Monday, May 5, 2008

The Wisconsin Story

"An aging and increasingly diverse population, combined with growing education and skill shortages, pose tremendous challenges to the future productivity and success of Wisconsin's workforce...This "skills mismatch" is undermining regional economies in the Midwest and across the country."
Center on Wisonsin Strategy (COWS), Skilled Workers, Quality Jobs: Meeting the Needs of Wisconsin's Workers and Businesses

The new narrative or story about education and skills emphasizes their key role in our prosperity at home and competitiveness abroad.

The Argument for Wisconsin:
1. In the next fifteen years number 18-year olds will approach the number 65-year olds
2. 105 occupations, 26,260 opening a year (2004-2014) require higher skills but not 4-year degrees; 12 of fastest growing occupations are in health and require post secondary education
3. Associate degree or higher increases wages significantly compared to high school grads
4. 143,987 are unemployed but only 3,320 receiving training under Workforce Investment Act; 295,431 without high school credential but only 26,803 are receiving
ABE classes; 120,169 speak English less than very well but only 7,248 enrolled in ESL
5. Lots of things do do: Invest in adult education; Improve access to education and training; Strengthen transition between basic and adult education to post secondary; and Improve job quality and accountable economic development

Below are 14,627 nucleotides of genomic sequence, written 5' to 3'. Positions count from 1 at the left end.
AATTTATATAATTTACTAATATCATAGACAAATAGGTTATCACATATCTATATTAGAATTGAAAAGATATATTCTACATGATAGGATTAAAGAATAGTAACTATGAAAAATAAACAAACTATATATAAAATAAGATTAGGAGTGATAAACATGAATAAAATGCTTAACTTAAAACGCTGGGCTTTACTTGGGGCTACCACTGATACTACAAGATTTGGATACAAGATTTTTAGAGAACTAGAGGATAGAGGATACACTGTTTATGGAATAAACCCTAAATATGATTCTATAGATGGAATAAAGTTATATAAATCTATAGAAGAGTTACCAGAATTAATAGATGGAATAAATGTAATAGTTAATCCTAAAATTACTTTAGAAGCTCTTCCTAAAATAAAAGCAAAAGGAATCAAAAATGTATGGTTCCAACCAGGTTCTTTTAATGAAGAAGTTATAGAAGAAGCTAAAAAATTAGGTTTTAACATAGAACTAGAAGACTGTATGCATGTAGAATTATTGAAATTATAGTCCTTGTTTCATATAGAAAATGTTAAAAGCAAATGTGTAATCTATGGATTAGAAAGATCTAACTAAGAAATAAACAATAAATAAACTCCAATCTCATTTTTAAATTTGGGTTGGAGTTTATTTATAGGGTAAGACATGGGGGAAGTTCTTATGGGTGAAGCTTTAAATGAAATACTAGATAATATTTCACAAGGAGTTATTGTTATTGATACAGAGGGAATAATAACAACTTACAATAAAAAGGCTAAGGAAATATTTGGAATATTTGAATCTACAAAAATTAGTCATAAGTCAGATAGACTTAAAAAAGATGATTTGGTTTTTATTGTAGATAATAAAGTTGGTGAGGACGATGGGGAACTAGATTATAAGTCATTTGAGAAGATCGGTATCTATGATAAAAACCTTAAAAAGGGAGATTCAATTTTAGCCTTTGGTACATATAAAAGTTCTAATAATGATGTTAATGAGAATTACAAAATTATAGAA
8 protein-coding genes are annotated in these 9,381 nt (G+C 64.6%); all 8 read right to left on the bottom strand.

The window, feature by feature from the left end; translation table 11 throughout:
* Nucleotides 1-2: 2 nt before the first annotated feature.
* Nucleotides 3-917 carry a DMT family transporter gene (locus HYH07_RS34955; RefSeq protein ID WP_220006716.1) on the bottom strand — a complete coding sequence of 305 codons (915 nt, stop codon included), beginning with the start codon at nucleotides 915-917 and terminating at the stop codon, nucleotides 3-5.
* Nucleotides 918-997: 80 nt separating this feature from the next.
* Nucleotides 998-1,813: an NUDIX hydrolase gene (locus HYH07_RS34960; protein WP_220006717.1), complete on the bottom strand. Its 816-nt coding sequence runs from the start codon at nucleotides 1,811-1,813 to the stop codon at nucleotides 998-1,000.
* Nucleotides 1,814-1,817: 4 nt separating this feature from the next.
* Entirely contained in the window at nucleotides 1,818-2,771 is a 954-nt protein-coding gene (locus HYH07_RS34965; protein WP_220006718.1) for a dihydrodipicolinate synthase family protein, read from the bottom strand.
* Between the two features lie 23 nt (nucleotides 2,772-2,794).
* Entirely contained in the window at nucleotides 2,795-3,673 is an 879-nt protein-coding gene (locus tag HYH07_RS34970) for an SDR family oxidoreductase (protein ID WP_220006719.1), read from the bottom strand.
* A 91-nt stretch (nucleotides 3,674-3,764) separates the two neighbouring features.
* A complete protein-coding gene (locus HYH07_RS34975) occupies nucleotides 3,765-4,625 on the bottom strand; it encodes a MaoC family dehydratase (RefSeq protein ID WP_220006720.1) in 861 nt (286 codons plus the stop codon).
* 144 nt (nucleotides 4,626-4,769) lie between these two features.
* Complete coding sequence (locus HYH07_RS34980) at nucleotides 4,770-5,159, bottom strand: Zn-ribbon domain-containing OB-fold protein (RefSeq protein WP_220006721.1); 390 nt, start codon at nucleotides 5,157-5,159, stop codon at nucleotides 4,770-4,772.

Getting this right is not the only thing we need to do, but it seems to me that filling this "skills gap," when and where it occurs, is a key to more equity in the economy.

We ignore these real opportunities at times for various reasons -- we don't believe they exist; it's too hard; it's too easy. In short, it requires working person by person and institution by institution.

For fifteen years I've had to argue that getting a job, a career, and benefits is a decent goal. It worked for me. Sure, there are differences, but you'd be surprised how many people would rather talk about the jobless economy, microenterprise, worker co-ops, time dollars, all the bad jobs, etc. There's truth here, and lots of seemingly odd strategies work in specific situations for specific people. And,let's agree, education and training is a part of an overall package of improving job quality and work supports. But I always say to myself and anybody who will listen, If we can't make education and training work for the good jobs we have, how are we going to make a broader case?

Most people get this in some fashion. We just haven't managed yet to tell a compelling story that makes it believable and within our reach.

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